The natural inclination for Americana buffs may be to head SxSW to Texas in search of new and interesting talent to add to bulging collections. But hey, how about heading W-S-W from London instead, to the small market town of Devizes in Wiltshire. Perhaps not known as a regular stop on the trail of musical heritage, it does in fact holds its own for a town of less that 12,000 in rural England. Bursting out of Devizes has come Andy Scott from The Sweet, as well as Jed Elliott from glam rocker reviving The Struts. That is before we mention Simon May, who composed the theme for East Enders (not to mention 80’s yachting-based drama Howard’s Way; readers of a certain age may pause to reflect that their teenage giggling at the sartorial elegance of Ken Masters is less funny now their own tastes seem to be aligning). Anyway, the latest talent to hotfoot out of the musically thrumming Wiltshire town is Joe Edwards with his debut album ‘Keep On Running’.
Joe’s story is one of a boy immersed in the music he loves. At 16, Joe was waiting tables at a coffee shop when he decided it was much more exciting to display his talent for guitar by playing covers of his favourite and heroes – Jimi Hendrix, Stevie Ray Vaughan and B.B King songs in local bars in and around town. He went on to study music at the Liverpool Institute for Performing Arts ( Paul McCartney presented him with his degree). While studying he widened his sphere of influence from the blues to the great American songwriters such as Bob Dylan, Tom Petty, James Taylor and Paul Simon.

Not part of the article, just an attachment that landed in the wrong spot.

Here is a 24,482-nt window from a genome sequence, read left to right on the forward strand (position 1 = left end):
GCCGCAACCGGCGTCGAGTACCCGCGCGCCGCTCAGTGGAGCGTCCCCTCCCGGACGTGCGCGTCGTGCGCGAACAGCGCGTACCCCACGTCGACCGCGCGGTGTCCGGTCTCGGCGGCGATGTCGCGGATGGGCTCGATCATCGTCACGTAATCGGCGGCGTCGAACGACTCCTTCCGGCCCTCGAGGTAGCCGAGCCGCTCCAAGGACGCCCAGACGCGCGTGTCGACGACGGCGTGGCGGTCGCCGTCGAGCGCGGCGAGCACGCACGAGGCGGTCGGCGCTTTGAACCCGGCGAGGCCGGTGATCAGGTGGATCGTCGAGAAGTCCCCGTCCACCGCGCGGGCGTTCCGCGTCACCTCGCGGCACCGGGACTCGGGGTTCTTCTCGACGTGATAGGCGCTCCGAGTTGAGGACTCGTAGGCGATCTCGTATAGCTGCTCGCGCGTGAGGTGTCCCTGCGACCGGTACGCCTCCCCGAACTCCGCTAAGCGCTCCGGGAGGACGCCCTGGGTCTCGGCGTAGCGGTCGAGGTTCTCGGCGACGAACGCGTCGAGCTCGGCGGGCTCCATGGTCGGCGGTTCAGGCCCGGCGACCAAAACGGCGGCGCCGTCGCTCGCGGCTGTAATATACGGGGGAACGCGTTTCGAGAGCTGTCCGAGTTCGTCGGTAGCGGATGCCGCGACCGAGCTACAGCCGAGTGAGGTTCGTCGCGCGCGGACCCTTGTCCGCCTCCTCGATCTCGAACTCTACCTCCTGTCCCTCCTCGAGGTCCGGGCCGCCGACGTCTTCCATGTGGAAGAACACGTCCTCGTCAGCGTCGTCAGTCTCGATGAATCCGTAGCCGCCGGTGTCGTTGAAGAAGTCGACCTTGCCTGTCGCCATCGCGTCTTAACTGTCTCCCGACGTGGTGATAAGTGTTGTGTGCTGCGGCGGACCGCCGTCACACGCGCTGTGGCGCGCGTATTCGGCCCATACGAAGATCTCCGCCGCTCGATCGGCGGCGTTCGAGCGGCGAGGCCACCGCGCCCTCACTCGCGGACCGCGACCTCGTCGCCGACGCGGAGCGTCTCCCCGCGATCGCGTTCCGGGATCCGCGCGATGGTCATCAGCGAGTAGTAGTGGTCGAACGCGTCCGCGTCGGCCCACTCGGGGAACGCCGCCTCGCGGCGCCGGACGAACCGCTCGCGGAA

In true musical tradition he paid his dues, in fact as the drummer for Australian folk-rock band The Wishing Well, and it was there ‘ Keep on Running’ had its genesis in scribbled notes of ideas, observations and inspirations. And so ‘Keep On Running’ is the culmination so far of that journey. It might be easy to point out it is thick with the tropes of the genre, with the ubiquitous travelling tune in ‘Cross The Line’ line ( where exactly is that for Devizes? Presumably the thrilling leap from Wiltshire to Dorset, though Joe does say he is heading West, so probably Somerset). Plus there is the trusty vehicle of down-on-your-luck chronicling in ‘The Gambler’; (this guy is “Six dollar short” and from New Orleans so definitely not the south west of England). Then there is a wrestle with worry and outrageous fortune on ‘Trouble’; paeans to progress and travel in ‘Keep on Running’, ‘Driving Home’ and ‘Back on the Road’ as well as sticking-it-to-the man on ‘Don’t Let The Bastards Get You Down’. But for all the xeroxing of familiar themes the album absorbs and reflects its interests and influences in a satisfying way. And, flippancy about location aside, it is the product of a well-travelled and very talented musician. Edwards delivers his songs with an intensity and earthiness born of cutting the eleven tracks over ten days; allowing voice, drums, guitar, double bass and the showings of dobro and pedal steel to knit interlace in a near live experience. or often laid back blues folk.
The songs – and not just the lyrical matter- are evocative of many of the greats. Is it any wonder that ‘Cross the Line’ should bring to mind Ry Cooder? Or ‘Capital Blues’ the mellow blues-rock of Clapton’s late 70s early 80s albums? There are no rip it up tracks on the record, but there are 11 solid songs of from a man on a musical journey.